While the harsh, midday sun is something that most photographers run from like the plague, the truth is, you don’t have to pack up and call it a day when the sun comes out!
As much as shooting with full sun seems to go against your better judgment, there are plenty of ways to work around the challenges in order to create some amazing images. While full sun is renowned for high-contrast conditions, harsh shadows, and overexposed, washed out images; the good news is that there’s tremendous beauty to be found in full lighting conditions. The sun can highlight interesting details and when captured carefully, images taken during the sun can be full of life and beautiful warmth; evoking all of the joy of a summer’s day!
Some photo opportunities just won’t wait until the sun’s at a lower angle in the sky! If you find yourself on-location and ready to shoot when the sun’s at its peak, here’s how you can work with the bright light and even use it to your advantage in order to capture some amazing images.
• Start With Sunny 16
Sunny 16 is the well-known rule that says to shoot with an aperture of f/16 during full sun. According to this guideline, you should also use a shutter speed of about 1/100 and keeping the ISO at 100. If your ISO only goes to 200, put your shutter speed at about 1/200 as well. While this rule is a good place to start if you’re shooting in full sun, keep in mind that you’ll have to adjust accordingly depending on how low the sun is in the sky and whether there are any clouds present. Depending on the angle of the sun, you may find that you’ll need a much faster shutter speed as well. Don’t be afraid to bump it up to 1/1000 or 1/1500 if the sun’s especially bright.
• Use Shadows to Your Advantage
Shadows are often unsightly and unwanted additions to your images, yet if used correctly, they can add some interesting detail to your shots. The phrase, “If you can’t beat them, join them” applies here. Instead of trying to avoid the shadows completely, consider embracing them and working them into your compositions. Using the shadows as leading lines, for example, can help you to create a well-balanced image. Or let them take center stage. Consider capturing the main subject in your image –say, a lone tree in a field, along with its shadow. A fun and creative way to make the most of shadows!
• Reposition Yourself
While you can’t reposition the landscape, you can reposition yourself and adjust the angle you’re shooting from. Consider getting down lower and including some foreground into your images. A lower angle can help to limit the amount of light that reaches the sensor. You may even find something to ‘hide’ the sun behind; like a tree or large boulder, to help diffuse the sun some more. Or, head for the woods. The light, gently filtered through the trees can make for a beautiful image!
• Watch the Clouds
When there are clouds on a sunny day, you’re in for a treat! Just wait for the clouds to float past the sun, and you’ll be rewarded with the world’s largest softbox. Allowing the clouds to cover the sun can give you softer, more diffused lighting that will be easier to work with.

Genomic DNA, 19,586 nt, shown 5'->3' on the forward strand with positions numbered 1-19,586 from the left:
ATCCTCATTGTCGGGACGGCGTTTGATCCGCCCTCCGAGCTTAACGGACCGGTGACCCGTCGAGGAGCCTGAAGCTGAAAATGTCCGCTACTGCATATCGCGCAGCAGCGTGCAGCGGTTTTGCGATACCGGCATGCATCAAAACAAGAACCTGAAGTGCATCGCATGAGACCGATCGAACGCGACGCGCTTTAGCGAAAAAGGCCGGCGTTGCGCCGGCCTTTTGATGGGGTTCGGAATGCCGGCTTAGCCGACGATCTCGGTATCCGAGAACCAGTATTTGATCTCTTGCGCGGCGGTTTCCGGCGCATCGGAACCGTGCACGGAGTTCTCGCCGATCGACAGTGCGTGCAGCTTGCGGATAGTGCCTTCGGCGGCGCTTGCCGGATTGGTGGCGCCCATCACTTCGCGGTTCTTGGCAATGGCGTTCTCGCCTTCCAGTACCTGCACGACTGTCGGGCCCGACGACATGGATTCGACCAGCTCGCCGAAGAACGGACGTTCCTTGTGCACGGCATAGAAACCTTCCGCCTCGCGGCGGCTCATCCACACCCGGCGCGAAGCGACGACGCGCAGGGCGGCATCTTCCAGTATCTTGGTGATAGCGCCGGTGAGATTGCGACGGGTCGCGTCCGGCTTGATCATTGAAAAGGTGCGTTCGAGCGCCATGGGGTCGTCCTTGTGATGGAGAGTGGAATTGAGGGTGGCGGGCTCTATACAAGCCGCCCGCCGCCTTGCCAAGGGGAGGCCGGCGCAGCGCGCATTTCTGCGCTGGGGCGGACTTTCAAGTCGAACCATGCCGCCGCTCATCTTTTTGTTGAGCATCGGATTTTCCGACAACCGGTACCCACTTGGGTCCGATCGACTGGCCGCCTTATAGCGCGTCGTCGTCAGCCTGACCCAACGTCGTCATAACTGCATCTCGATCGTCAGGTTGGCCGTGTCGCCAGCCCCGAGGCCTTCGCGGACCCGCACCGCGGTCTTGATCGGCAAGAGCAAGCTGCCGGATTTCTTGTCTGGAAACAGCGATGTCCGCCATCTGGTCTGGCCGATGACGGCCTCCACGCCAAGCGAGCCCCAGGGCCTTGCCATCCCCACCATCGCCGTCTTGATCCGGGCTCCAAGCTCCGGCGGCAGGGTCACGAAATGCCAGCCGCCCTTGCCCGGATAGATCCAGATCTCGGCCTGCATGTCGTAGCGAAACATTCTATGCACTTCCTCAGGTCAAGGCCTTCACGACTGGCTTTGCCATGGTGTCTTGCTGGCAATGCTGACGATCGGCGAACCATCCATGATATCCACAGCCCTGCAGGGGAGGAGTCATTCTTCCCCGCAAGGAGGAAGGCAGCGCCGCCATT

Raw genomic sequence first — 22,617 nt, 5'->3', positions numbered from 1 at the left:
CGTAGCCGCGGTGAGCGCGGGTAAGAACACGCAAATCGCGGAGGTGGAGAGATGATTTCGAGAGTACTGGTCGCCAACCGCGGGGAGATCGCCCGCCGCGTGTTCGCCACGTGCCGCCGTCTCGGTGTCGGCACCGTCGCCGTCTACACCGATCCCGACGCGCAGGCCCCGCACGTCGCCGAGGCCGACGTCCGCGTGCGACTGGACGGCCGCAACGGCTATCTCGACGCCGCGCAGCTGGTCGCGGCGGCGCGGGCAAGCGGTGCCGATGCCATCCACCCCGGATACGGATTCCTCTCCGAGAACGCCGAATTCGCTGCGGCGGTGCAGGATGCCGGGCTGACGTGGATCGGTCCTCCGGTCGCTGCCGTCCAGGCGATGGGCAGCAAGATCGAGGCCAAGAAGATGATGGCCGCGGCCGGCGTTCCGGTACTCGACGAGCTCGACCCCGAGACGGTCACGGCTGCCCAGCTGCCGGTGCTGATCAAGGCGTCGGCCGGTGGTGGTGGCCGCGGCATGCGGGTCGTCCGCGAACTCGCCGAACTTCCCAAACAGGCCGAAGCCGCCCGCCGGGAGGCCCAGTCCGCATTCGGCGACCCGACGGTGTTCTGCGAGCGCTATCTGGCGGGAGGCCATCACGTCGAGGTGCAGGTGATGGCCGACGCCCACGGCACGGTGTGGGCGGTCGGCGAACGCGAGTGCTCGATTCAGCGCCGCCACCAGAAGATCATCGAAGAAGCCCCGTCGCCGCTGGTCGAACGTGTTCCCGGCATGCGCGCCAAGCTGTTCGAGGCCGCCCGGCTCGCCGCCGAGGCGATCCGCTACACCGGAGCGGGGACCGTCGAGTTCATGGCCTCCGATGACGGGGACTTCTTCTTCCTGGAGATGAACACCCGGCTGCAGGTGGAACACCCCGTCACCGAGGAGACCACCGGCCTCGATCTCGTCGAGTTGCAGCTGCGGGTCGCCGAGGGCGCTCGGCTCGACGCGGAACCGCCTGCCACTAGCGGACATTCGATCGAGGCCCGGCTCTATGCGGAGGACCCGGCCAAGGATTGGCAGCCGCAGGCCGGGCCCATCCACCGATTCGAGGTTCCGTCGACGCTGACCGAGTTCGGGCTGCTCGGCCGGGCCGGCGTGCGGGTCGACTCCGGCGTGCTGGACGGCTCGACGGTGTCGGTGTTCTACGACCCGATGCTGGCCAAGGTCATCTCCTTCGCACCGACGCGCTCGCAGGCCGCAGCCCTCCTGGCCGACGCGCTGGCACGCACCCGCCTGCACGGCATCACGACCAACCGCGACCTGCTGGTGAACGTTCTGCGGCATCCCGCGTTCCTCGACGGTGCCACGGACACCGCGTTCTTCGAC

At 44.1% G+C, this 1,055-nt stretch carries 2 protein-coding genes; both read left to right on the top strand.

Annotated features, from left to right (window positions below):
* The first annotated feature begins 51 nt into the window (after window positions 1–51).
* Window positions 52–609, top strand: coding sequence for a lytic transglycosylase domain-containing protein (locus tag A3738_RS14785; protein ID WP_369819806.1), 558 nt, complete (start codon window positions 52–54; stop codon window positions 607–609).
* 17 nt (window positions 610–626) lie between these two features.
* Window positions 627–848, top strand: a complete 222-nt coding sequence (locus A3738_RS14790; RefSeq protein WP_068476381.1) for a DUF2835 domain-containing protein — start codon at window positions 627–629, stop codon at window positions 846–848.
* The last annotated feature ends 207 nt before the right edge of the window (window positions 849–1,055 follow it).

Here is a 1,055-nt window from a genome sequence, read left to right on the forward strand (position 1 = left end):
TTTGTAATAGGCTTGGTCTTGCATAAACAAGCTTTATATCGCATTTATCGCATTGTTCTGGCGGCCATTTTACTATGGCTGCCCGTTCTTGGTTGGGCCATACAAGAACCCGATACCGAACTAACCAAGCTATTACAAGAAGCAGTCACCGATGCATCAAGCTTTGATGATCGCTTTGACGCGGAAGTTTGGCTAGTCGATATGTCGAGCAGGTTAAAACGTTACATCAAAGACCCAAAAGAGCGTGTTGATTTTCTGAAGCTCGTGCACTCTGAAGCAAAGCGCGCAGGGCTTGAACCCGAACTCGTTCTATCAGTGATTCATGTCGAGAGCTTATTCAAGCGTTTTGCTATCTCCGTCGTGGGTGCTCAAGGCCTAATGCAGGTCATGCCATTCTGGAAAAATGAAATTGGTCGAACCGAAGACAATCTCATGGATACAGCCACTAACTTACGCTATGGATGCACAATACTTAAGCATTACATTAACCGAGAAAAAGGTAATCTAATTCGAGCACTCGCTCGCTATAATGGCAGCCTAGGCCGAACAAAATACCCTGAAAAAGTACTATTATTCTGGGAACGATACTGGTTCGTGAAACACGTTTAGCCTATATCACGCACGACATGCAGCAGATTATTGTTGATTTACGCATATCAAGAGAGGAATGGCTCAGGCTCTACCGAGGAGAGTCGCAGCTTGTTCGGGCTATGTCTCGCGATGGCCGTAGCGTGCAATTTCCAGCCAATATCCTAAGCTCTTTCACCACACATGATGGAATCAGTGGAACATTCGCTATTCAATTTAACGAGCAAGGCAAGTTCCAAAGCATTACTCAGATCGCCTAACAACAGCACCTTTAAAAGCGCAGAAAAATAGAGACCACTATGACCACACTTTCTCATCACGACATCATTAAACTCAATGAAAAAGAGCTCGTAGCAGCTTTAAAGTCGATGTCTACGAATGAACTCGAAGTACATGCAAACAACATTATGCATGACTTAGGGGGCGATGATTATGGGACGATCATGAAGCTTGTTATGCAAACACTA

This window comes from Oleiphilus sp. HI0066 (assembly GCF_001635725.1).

• Add Sun Flare
While there isn’t anything quite as unsightly as unwanted sun flare, intentional sun flare, done with style and tact can be an interesting feature that can help your image to stand out. To add sun flare, carefully position the sun behind something, while allowing just a bit of it to peak out from around the edges. Keep in mind that sun flare often works best when you have an aperture of f/16 or higher. Just remember to take your lens hood off, if you have one, as it can block the light that the camera tends to render as flare.
• Create Silhouettes
When shooting in a bright lighting situation, it’s a great time to do silhouettes. Try positioning a subject with an easily identifiable outline in front of the sun, then using a fast shutter speed to let in less light, resulting in a darker image.
• Consider a Polarizer or ND Filter
When shooting in the bright sun, consider using a polarizer. A polarizing filter will render the sky a deeper, darker blue, and help to add contrast to the fluffy white clouds, drawing them out from the background. Just remember that polarizers are most effective when used at a 90° angle to the sun. Likewise, neutral density (ND) filters can also be effective when shooting in the midday sun; helping to filter out some of those harsh rays.
• Consider Black and White Images
While you can create black and white images at any time of day, the high-contrast conditions during full sun make for an ideal time for creating black and whites. Since your details will be stronger, and bolder; transforming your photos into black and white will help to showcase the details more clearly as well. Consider using Silver Efex –a plugin for Lightroom to create stunning black and white images.
A word of caution before you go. Shooting in the sun can be tremendously rewarding; just take care never to look at the sun directly through your viewfinder. Looking at the sun directly through your camera will magnify the intensity and could cause damage to your eyes.
While capturing images in full sun can have its challenges, but it’s worth doing. By brushing up your skills, you’ll be able to take advantage of different lighting situations; allowing you to create some beautiful and truly unique masterpieces that are all your own.
Do you avoid the midday sun, or brave the light to take photos during the middle of the day?
Why would the lead photo, indeed all photos except 2, for an article on shooting in mid-day have the sun at or near the horizon?